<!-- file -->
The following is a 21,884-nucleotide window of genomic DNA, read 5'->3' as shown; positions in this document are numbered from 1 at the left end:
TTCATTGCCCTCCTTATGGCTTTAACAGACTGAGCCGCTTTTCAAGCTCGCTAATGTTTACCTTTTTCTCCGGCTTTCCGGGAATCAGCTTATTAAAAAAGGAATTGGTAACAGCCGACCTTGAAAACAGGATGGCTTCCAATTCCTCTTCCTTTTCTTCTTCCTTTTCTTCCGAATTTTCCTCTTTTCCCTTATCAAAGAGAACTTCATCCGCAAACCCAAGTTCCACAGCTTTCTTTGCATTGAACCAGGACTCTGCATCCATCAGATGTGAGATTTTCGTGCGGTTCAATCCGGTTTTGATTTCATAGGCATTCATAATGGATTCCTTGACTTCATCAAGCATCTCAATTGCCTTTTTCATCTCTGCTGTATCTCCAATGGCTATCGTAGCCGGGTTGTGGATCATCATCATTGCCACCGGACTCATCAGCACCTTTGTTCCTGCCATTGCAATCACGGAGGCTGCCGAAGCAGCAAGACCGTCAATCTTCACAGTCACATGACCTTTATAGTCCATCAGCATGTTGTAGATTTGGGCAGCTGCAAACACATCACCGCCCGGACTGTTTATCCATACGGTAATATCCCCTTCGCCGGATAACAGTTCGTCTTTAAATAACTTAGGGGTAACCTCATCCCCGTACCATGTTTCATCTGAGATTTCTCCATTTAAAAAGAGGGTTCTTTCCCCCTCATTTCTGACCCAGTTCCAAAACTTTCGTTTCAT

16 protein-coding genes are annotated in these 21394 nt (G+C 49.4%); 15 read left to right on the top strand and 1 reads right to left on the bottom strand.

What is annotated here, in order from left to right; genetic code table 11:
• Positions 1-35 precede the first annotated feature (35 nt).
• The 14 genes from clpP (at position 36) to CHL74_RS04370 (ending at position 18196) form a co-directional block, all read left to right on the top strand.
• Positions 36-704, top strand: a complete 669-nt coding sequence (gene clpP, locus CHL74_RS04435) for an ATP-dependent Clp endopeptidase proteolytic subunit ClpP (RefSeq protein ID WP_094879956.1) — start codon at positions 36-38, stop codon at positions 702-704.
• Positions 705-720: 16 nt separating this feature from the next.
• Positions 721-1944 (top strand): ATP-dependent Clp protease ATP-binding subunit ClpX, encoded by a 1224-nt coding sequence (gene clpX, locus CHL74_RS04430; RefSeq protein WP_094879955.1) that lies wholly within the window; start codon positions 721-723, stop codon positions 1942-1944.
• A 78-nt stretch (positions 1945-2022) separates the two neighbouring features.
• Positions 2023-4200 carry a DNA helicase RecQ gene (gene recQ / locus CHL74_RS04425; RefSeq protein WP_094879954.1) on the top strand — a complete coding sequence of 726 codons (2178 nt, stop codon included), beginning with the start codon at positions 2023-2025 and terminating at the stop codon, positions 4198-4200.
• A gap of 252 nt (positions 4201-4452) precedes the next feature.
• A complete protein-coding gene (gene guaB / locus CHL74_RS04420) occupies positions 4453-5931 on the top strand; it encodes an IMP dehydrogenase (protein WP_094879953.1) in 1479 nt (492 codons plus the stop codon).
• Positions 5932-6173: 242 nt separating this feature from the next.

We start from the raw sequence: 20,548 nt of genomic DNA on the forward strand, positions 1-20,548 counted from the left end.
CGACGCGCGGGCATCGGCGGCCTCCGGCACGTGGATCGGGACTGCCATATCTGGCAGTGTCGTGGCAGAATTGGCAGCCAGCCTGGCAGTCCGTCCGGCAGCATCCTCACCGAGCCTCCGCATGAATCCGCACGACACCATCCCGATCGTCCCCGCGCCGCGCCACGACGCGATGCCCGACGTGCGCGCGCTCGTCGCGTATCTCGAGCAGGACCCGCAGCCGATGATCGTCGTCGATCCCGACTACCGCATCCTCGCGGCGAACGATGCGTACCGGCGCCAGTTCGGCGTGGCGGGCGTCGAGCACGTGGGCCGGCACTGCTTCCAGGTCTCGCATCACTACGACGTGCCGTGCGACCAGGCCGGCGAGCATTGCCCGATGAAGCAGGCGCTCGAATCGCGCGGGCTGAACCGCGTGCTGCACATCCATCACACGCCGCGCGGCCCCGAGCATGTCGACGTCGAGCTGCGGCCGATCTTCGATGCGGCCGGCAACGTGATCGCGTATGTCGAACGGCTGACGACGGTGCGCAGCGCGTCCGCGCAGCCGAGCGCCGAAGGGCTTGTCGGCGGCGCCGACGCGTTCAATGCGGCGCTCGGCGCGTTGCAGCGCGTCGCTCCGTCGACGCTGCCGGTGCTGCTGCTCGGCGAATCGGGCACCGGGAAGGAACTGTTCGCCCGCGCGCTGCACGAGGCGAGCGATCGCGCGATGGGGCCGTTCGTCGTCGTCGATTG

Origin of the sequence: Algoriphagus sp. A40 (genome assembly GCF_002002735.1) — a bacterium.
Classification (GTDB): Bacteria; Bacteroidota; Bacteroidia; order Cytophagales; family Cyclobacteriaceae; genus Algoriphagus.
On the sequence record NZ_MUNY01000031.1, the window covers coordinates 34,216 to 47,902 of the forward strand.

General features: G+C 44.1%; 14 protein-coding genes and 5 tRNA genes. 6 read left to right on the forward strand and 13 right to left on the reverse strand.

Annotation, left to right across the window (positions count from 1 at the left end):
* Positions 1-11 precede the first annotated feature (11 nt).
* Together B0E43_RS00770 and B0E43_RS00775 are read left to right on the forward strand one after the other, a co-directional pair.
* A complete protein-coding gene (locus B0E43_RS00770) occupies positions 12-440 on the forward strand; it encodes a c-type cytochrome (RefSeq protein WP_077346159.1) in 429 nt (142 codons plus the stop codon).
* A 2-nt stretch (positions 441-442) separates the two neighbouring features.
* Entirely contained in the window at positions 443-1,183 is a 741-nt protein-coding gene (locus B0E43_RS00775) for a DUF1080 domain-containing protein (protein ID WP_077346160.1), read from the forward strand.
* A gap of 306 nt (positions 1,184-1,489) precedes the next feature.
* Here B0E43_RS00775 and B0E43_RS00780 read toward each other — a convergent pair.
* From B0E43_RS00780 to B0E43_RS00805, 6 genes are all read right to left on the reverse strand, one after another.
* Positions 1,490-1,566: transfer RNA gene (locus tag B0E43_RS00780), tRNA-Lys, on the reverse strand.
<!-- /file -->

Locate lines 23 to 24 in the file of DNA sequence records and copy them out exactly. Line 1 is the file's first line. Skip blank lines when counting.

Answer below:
* Together B0E43_RS00770 and B0E43_RS00775 are read left to right on the forward strand one after the other, a co-directional pair.
* A complete protein-coding gene (locus B0E43_RS00770) occupies positions 12-440 on the forward strand; it encodes a c-type cytochrome (RefSeq protein WP_077346159.1) in 429 nt (142 codons plus the stop codon).